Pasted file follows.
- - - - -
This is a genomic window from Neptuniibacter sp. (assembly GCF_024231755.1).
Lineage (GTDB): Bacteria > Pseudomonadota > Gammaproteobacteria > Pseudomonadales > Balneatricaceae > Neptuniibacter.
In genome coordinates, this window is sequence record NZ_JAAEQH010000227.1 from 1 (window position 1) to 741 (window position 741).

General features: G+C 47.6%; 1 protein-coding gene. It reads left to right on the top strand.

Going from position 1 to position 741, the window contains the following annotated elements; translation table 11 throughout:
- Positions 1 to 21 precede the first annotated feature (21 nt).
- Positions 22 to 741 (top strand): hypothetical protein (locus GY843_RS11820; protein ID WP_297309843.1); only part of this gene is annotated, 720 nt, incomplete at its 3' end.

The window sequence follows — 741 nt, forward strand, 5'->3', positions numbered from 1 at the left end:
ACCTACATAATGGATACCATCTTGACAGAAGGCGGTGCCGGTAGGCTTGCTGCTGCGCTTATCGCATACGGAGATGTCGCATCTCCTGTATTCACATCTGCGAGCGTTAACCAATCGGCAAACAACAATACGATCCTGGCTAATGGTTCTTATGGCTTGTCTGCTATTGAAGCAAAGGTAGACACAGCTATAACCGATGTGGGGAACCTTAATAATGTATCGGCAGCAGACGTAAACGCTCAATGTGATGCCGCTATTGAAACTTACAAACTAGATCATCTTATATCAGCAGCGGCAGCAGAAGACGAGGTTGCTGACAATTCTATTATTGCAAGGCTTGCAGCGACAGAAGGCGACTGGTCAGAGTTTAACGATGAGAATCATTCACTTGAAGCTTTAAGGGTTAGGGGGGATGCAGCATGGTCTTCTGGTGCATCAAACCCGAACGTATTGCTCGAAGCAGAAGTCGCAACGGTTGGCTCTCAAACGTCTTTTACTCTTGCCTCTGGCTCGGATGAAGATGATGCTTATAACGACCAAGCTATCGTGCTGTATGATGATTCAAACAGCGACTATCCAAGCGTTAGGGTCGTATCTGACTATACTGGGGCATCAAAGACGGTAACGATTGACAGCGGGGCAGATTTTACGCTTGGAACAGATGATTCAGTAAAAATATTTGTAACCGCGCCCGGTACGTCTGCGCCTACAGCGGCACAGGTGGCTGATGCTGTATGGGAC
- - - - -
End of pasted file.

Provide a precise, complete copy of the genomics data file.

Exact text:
This is a genomic window from Neptuniibacter sp. (assembly GCF_024231755.1).
Lineage (GTDB): Bacteria > Pseudomonadota > Gammaproteobacteria > Pseudomonadales > Balneatricaceae > Neptuniibacter.
In genome coordinates, this window is sequence record NZ_JAAEQH010000227.1 from 1 (window position 1) to 741 (window position 741).

General features: G+C 47.6%; 1 protein-coding gene. It reads left to right on the top strand.

Going from position 1 to position 741, the window contains the following annotated elements; translation table 11 throughout:
- Positions 1 to 21 precede the first annotated feature (21 nt).
- Positions 22 to 741 (top strand): hypothetical protein (locus GY843_RS11820; protein ID WP_297309843.1); only part of this gene is annotated, 720 nt, incomplete at its 3' end.

The window sequence follows — 741 nt, forward strand, 5'->3', positions numbered from 1 at the left end:
ACCTACATAATGGATACCATCTTGACAGAAGGCGGTGCCGGTAGGCTTGCTGCTGCGCTTATCGCATACGGAGATGTCGCATCTCCTGTATTCACATCTGCGAGCGTTAACCAATCGGCAAACAACAATACGATCCTGGCTAATGGTTCTTATGGCTTGTCTGCTATTGAAGCAAAGGTAGACACAGCTATAACCGATGTGGGGAACCTTAATAATGTATCGGCAGCAGACGTAAACGCTCAATGTGATGCCGCTATTGAAACTTACAAACTAGATCATCTTATATCAGCAGCGGCAGCAGAAGACGAGGTTGCTGACAATTCTATTATTGCAAGGCTTGCAGCGACAGAAGGCGACTGGTCAGAGTTTAACGATGAGAATCATTCACTTGAAGCTTTAAGGGTTAGGGGGGATGCAGCATGGTCTTCTGGTGCATCAAACCCGAACGTATTGCTCGAAGCAGAAGTCGCAACGGTTGGCTCTCAAACGTCTTTTACTCTTGCCTCTGGCTCGGATGAAGATGATGCTTATAACGACCAAGCTATCGTGCTGTATGATGATTCAAACAGCGACTATCCAAGCGTTAGGGTCGTATCTGACTATACTGGGGCATCAAAGACGGTAACGATTGACAGCGGGGCAGATTTTACGCTTGGAACAGATGATTCAGTAAAAATATTTGTAACCGCGCCCGGTACGTCTGCGCCTACAGCGGCACAGGTGGCTGATGCTGTATGGGAC